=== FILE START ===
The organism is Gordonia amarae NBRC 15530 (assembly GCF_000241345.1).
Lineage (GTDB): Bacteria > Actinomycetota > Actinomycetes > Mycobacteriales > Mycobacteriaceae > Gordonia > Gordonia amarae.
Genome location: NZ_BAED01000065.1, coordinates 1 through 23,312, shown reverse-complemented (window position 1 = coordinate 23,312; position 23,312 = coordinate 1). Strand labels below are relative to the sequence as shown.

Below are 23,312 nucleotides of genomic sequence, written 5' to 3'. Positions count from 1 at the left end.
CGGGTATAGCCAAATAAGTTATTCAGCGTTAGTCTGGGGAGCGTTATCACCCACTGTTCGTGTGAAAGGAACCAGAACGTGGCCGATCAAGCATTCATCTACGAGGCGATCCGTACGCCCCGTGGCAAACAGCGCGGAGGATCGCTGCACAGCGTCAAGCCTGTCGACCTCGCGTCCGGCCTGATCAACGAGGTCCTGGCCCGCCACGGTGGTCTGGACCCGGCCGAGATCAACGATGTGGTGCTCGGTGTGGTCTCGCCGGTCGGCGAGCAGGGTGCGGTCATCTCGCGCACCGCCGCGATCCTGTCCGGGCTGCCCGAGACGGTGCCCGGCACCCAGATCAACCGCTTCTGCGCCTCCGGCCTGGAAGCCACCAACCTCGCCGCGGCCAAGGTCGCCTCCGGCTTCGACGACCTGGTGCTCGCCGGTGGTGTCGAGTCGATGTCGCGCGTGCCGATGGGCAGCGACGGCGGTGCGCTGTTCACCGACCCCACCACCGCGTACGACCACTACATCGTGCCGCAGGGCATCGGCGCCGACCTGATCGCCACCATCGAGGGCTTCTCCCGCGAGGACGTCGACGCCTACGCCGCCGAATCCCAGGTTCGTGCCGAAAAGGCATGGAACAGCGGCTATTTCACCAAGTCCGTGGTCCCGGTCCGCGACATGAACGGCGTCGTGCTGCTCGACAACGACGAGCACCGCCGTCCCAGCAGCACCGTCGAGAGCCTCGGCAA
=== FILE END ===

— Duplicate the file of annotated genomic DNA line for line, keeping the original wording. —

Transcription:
The organism is Gordonia amarae NBRC 15530 (assembly GCF_000241345.1).
Lineage (GTDB): Bacteria > Actinomycetota > Actinomycetes > Mycobacteriales > Mycobacteriaceae > Gordonia > Gordonia amarae.
Genome location: NZ_BAED01000065.1, coordinates 1 through 23,312, shown reverse-complemented (window position 1 = coordinate 23,312; position 23,312 = coordinate 1). Strand labels below are relative to the sequence as shown.

Below are 23,312 nucleotides of genomic sequence, written 5' to 3'. Positions count from 1 at the left end.
CGGGTATAGCCAAATAAGTTATTCAGCGTTAGTCTGGGGAGCGTTATCACCCACTGTTCGTGTGAAAGGAACCAGAACGTGGCCGATCAAGCATTCATCTACGAGGCGATCCGTACGCCCCGTGGCAAACAGCGCGGAGGATCGCTGCACAGCGTCAAGCCTGTCGACCTCGCGTCCGGCCTGATCAACGAGGTCCTGGCCCGCCACGGTGGTCTGGACCCGGCCGAGATCAACGATGTGGTGCTCGGTGTGGTCTCGCCGGTCGGCGAGCAGGGTGCGGTCATCTCGCGCACCGCCGCGATCCTGTCCGGGCTGCCCGAGACGGTGCCCGGCACCCAGATCAACCGCTTCTGCGCCTCCGGCCTGGAAGCCACCAACCTCGCCGCGGCCAAGGTCGCCTCCGGCTTCGACGACCTGGTGCTCGCCGGTGGTGTCGAGTCGATGTCGCGCGTGCCGATGGGCAGCGACGGCGGTGCGCTGTTCACCGACCCCACCACCGCGTACGACCACTACATCGTGCCGCAGGGCATCGGCGCCGACCTGATCGCCACCATCGAGGGCTTCTCCCGCGAGGACGTCGACGCCTACGCCGCCGAATCCCAGGTTCGTGCCGAAAAGGCATGGAACAGCGGCTATTTCACCAAGTCCGTGGTCCCGGTCCGCGACATGAACGGCGTCGTGCTGCTCGACAACGACGAGCACCGCCGTCCCAGCAGCACCGTCGAGAGCCTCGGCAA